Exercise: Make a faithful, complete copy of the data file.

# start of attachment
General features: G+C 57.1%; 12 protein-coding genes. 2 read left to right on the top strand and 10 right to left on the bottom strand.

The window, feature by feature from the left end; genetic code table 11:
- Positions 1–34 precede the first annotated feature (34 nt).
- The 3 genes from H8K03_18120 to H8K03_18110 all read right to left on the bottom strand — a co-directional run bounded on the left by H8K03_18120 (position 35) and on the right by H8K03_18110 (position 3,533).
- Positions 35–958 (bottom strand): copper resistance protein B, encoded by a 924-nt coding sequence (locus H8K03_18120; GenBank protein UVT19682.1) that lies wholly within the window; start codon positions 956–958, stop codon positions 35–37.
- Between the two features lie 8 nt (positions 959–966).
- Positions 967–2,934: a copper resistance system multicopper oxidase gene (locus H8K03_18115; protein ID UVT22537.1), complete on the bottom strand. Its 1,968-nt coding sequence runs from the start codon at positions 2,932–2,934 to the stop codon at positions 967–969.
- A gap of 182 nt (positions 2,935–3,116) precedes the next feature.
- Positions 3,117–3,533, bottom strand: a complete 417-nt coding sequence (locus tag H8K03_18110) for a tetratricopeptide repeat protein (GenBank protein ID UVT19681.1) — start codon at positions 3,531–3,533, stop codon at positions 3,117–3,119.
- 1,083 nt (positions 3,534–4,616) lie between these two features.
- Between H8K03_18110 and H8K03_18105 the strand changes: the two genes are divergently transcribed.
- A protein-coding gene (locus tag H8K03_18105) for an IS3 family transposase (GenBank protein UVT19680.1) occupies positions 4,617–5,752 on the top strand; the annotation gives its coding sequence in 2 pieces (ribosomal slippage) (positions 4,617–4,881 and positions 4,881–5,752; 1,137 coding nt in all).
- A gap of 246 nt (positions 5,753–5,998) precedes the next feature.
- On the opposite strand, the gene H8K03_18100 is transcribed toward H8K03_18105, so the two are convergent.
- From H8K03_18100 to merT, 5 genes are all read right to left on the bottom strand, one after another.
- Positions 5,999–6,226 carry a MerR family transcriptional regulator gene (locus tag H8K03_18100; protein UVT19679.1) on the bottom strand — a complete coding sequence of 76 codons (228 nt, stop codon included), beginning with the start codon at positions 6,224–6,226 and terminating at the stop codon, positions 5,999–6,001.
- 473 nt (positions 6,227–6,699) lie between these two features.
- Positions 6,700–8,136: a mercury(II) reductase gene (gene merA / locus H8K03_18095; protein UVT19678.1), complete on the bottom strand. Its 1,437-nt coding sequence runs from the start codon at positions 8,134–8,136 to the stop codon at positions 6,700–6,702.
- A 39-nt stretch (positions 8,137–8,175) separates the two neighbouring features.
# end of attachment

General features: G+C 57.1%; 12 protein-coding genes. 2 read left to right on the top strand and 10 right to left on the bottom strand.

The window, feature by feature from the left end; genetic code table 11:
- Positions 1–34 precede the first annotated feature (34 nt).
- The 3 genes from H8K03_18120 to H8K03_18110 all read right to left on the bottom strand — a co-directional run bounded on the left by H8K03_18120 (position 35) and on the right by H8K03_18110 (position 3,533).
- Positions 35–958 (bottom strand): copper resistance protein B, encoded by a 924-nt coding sequence (locus H8K03_18120; GenBank protein UVT19682.1) that lies wholly within the window; start codon positions 956–958, stop codon positions 35–37.
- Between the two features lie 8 nt (positions 959–966).
- Positions 967–2,934: a copper resistance system multicopper oxidase gene (locus H8K03_18115; protein ID UVT22537.1), complete on the bottom strand. Its 1,968-nt coding sequence runs from the start codon at positions 2,932–2,934 to the stop codon at positions 967–969.
- A gap of 182 nt (positions 2,935–3,116) precedes the next feature.
- Positions 3,117–3,533, bottom strand: a complete 417-nt coding sequence (locus tag H8K03_18110) for a tetratricopeptide repeat protein (GenBank protein ID UVT19681.1) — start codon at positions 3,531–3,533, stop codon at positions 3,117–3,119.
- 1,083 nt (positions 3,534–4,616) lie between these two features.
- Between H8K03_18110 and H8K03_18105 the strand changes: the two genes are divergently transcribed.
- A protein-coding gene (locus tag H8K03_18105) for an IS3 family transposase (GenBank protein UVT19680.1) occupies positions 4,617–5,752 on the top strand; the annotation gives its coding sequence in 2 pieces (ribosomal slippage) (positions 4,617–4,881 and positions 4,881–5,752; 1,137 coding nt in all).
- A gap of 246 nt (positions 5,753–5,998) precedes the next feature.
- On the opposite strand, the gene H8K03_18100 is transcribed toward H8K03_18105, so the two are convergent.
- From H8K03_18100 to merT, 5 genes are all read right to left on the bottom strand, one after another.
- Positions 5,999–6,226 carry a MerR family transcriptional regulator gene (locus tag H8K03_18100; protein UVT19679.1) on the bottom strand — a complete coding sequence of 76 codons (228 nt, stop codon included), beginning with the start codon at positions 6,224–6,226 and terminating at the stop codon, positions 5,999–6,001.
- 473 nt (positions 6,227–6,699) lie between these two features.
- Positions 6,700–8,136: a mercury(II) reductase gene (gene merA / locus H8K03_18095; protein UVT19678.1), complete on the bottom strand. Its 1,437-nt coding sequence runs from the start codon at positions 8,134–8,136 to the stop codon at positions 6,700–6,702.
- A 39-nt stretch (positions 8,137–8,175) separates the two neighbouring features.